and successful completion of the content praxis examination requirement in secondary mathematics. The praxis mathematics exam is a requirement for the Job-Embedded Practitioner Teacher Education Program at UT and is historically one of the most challenging content exams. The East Tennessee STEM Hub will provide outlets for sharing the online Math Teaching Preparation (MTP) course (once tested and refined) through its participation in the Tennessee STEM Innovation Network (TSIN).

Computer Science for Appalachia (CSA)

School districts in East Tennessee struggle to provide substantial computer science (CS) learning experiences that will inspire and prepare the next generation of innovators. Providing opportunities for students to engage with CS practices and ideas is urgent and timely in light of new CS standards for the State of Tennessee being implemented in the Fall of 2019. To address the needs of students in East Tennessee Appalachia, Computer Science for Appalachia (CSA): A Research-Practice Partnership to Integrate Computer Science into Rural East Tennessee Schools will create a vision for CS and support for teachers to plan for and teach CS strategies that are responsive to students and their communities. CSA will help administrators and teachers address challenges related to teaching CS, such as access to high-quality professional learning for teachers and technical infrastructure. CSA’s collaborative work will bring together the University of Tennessee, three rural East Tennessee school districts, and key community organizations. Building and strengthening this partnership will enhance learning and lifelong outcomes for students by increasing their opportunities to engage with CS in the elementary grades. For stakeholders as well as researchers, the project will lead to an enhanced understanding of how rural school districts create opportunities for students to engage meaningfully with CS and to a strong partnership that will enhance CS education in Appalachia in the years to come.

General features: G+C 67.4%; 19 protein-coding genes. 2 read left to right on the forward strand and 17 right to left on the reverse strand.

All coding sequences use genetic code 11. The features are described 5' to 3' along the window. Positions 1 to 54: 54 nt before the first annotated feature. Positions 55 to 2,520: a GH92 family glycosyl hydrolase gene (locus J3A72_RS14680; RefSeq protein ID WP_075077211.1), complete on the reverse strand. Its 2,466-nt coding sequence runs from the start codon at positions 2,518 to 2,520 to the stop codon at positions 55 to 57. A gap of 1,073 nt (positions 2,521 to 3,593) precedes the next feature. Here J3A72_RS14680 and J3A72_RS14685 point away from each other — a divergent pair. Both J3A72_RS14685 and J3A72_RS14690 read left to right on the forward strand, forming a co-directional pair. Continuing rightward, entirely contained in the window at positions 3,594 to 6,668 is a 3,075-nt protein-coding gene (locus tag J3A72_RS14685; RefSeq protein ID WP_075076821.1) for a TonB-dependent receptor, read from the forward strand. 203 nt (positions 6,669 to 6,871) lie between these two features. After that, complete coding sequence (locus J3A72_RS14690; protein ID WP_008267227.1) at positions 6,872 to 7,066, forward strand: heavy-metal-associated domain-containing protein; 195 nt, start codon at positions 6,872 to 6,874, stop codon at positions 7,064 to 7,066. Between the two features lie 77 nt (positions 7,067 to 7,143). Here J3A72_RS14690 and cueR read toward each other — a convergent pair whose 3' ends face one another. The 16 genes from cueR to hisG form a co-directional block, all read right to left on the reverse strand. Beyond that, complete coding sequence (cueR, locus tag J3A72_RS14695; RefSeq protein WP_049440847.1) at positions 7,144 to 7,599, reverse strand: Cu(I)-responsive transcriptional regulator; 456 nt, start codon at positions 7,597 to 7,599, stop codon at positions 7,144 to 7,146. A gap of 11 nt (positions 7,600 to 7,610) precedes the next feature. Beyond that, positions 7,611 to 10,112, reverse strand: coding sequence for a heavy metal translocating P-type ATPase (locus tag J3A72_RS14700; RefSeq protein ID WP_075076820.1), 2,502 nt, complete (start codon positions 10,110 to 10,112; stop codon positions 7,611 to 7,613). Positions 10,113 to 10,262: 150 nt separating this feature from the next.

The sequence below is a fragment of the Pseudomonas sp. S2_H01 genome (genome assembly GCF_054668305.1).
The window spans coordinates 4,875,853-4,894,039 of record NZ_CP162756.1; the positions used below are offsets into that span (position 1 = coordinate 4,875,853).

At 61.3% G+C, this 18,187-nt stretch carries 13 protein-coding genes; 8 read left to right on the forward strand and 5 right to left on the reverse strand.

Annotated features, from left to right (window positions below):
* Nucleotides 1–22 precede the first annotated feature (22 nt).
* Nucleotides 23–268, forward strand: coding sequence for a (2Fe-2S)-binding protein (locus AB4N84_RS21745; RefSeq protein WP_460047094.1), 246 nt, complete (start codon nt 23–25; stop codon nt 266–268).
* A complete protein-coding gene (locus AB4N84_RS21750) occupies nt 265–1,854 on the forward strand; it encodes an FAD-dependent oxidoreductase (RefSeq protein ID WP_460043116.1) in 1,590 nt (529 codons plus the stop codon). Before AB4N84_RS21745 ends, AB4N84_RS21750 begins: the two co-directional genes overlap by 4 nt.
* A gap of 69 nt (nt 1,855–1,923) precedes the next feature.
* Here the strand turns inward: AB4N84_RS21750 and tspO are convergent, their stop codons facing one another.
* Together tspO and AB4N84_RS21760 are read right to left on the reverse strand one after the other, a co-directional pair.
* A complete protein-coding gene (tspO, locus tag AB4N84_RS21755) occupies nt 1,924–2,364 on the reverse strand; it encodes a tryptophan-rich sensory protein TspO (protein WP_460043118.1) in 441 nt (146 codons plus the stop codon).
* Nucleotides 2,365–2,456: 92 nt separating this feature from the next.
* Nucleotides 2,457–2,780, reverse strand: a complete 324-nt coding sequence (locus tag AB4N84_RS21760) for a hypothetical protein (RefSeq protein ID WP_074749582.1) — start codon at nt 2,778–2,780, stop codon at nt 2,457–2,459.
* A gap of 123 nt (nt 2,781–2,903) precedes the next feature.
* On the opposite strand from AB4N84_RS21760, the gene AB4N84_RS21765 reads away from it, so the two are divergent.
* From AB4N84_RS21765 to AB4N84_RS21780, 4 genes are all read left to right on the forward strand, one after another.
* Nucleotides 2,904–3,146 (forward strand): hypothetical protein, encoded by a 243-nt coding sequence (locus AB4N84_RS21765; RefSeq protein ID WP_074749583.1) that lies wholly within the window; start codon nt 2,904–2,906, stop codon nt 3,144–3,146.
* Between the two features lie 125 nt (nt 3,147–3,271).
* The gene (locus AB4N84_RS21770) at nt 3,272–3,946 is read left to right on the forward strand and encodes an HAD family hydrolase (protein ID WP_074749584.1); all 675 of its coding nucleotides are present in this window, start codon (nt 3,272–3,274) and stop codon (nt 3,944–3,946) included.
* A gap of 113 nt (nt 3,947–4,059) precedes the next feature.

CFA is an NSF-funded project (Award Id: 1923509) and the co-principal investigators are Dr. Josh Rosenberg, TPTE and Dr. Amir Sadovnik, Computer Science, UTK

VolsTeach for Appalachia (VFA)


VolsTeach for Appalachia (VFA) is an NSF-funded project (Award Id : 1758325) that strengthens the STEM teacher pathway from community college to high-need school districts in Appalachian East Tennessee. The project provides rural scholars unique experiences as they become culturally responsive STEM teachers.

PME 43

Lynn Hodge at PME 43 ConferenceCEEMS Director Lynn Hodge shared research at the Conference of the International Group for the Psychology of Mathematics that was held in Pretoria, South Africa, this year.

PME is an international group of mathematics educators and researchers who gather once a year to share work and interests at their annual conference to: promote international contacts and exchange of scientific information in the field of mathematical education; to promote and stimulate interdisciplinary research in the aforesaid area; and to further a deeper and more correct understanding of the psychology and other aspects of teaching and learning mathematics and the implications thereof.